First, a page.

A week into the C-band auction, bidding is off to a strong start, reaching more than $10.5 billion. With 5G deployments in full-swing, the 280 MHz of mid-band licenses being offered sit directly in the “goldilocks zone” that straddles attractive propagation characteristics and reasonably sized 20 MHz licenses large enough for a meaningful difference in capacity and speed for 5G, especially if a winner gets more than one license in a block.
Due to twists in the spectrum clearing of the incumbent satellite providers, the 100 MHz that makes up A block for the auction is scheduled to be cleared as early as 2021 while B and C block licenses may not be available until 2023. As such, A block licenses for 46 of the top 50 markets can be bid on separately and will likely come at a premium compared to B and C block licenses in the same market. The other markets are being bid on together.
While we will not know who bid on which markets until the auction is over, for each round the FCC reports the demand for licenses versus those available via the public reporting system. For each round, in every market where demand exceeds supply, the price increases by 10% for the next round. Ten percent may not sound like much initially, but exponential growth soon catches up and markets with intense bidding quickly get expensive. For example, after 10 rounds where demand exceeds supply the price more than doubles, after 20 rounds it increases by six-fold and after 50 rounds the price has increased to 100x the original cost.
Price escalation invariably forces decisions on even the most well-heeled bidders, but we have not yet reached that point with the C-Band auction. So far the volume of markets with bids over supply has INCREASED, not decreased, resulting in over $10.5B gross proceeds across the 411 markets offered through round 20.
What is interesting about the C-band auction so far is that the bidding volume for smaller markets that typically happens later in the auction has heated up early. During the first 10 rounds, demand for roughly 2/3rds of markets exceeded supply and therefore increased in price by 10% every round. Starting in round 12 bidding volume increased. This increased volume catapulted markets with price increases from 68% of all markets to 81% of all markets and continued to build to over 90% of all markets by round 17.
Digging a bit deeper, the jump in markets with more demand than supply that began in round 11 was driven by an increase in interest in smaller population markets while prices for larger markets were still not settled. Through round 10 only about half of lower population tier markets ranked 100-400 had more bids than supply, but by round 15 over 86% of markets ranked 100-400 by population had more bids than supply.
But what about those A sub block licenses that could help the winner race to deploying mid-band 5G? There are only five licenses available per market, but bidding for many of the top markets through 20 rounds still shows bids in the double digits in excess of supply. In fact, demand for A block markets is still so strong that in the first 20 rounds, every A block license in the 46 markets increased in price every round. That adds up to a 612% increase over 20 rounds and over $3.5B of the total gross proceeds of $10.5B across the entire auction.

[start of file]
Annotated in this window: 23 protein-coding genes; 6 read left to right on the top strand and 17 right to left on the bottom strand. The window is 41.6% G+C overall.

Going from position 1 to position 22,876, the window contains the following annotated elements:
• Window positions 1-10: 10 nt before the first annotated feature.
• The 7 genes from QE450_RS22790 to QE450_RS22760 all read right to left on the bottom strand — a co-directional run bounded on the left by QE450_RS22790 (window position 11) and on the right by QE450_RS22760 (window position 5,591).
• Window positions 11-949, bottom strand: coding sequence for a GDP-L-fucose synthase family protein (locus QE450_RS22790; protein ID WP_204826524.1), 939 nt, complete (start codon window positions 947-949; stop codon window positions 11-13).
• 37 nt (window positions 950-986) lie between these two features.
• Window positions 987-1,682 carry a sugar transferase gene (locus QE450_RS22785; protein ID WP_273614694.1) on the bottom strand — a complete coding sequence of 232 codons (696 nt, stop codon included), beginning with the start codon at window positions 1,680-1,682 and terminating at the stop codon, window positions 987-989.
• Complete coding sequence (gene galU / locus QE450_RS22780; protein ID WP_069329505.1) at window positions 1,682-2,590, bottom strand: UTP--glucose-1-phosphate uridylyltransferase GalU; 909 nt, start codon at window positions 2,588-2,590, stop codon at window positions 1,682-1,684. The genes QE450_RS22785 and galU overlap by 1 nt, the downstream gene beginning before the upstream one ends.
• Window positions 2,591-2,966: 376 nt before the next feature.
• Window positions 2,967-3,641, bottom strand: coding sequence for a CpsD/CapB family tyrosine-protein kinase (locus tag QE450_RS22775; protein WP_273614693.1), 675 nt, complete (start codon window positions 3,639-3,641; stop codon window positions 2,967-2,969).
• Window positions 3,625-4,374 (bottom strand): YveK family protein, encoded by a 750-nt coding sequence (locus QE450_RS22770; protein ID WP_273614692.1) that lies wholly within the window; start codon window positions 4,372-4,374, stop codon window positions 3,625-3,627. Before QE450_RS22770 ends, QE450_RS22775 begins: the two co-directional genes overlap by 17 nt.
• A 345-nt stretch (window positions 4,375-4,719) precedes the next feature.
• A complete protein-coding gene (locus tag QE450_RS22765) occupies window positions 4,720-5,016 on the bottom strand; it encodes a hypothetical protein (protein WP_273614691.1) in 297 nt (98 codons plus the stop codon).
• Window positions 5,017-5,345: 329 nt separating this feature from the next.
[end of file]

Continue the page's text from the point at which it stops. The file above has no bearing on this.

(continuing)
Bidders seem to be slowly adjusting to the expectation that they may not win the entire A block. In round 18 demand for the top 39 markets dropped by two to three units across all markets, possibly an indication of one bidder dropping out. While demand has fallen across the top markets, none of the A block markets have reached bidding equilibrium where supply equals demand and price increases cease. At current pace the licenses in A sub block markets would be collectively worth over $5 billion in just five more rounds and over $10 billion by round 32.
Within the A block, which markets are most popular among bidders? As always, the top 10 markets have among the highest demand, but the market with the most demand in excess of supply so far is Salt Lake City, the 27th largest market in the auction, with four bidders for every available licenses (five licenses available, 15 in excess of supply). A cluster of markets follow Salt Lake City for second most activity: Chicago, Dallas, Miami, Houston, Orlando, Las Vegas, Kansas City, Austin and Milwaukee all have 12 bids over supply (total bids of 17 each).
So what can we learn from the first week of the C-Band auction? At $10.5 billion through round 20, the level of interest in mid-band 5G spectrum is very robust. Verizon and AT&T’s well understood need for mid-band 5G spectrum is surely playing a role in the amount of activity we are seeing, but bidding volumes indicates that there are also other players, like Dish Network and Comcast/Charter, willing to throw their hat in the ring. Regardless of who wins, it’s likely we’ll see consumers enjoying the benefits of C-band 5G sooner rather than later.
Don Kellogg is vice president and analyst at Recon Analytics. Don has over 15 years of experience consulting with carriers, OEMs and MSOs in the wireless space. Prior to Recon Analytics, Don was a Principal at Neustar. Prior to Neustar, Don was the Director of Research at Nielsen’s Telecom practice.
"Industry Voices" are opinion columns written by outside contributors—often industry experts or analysts—who are invited to the conversation by FierceWireless staff. They do not represent the opinions of FierceWireless.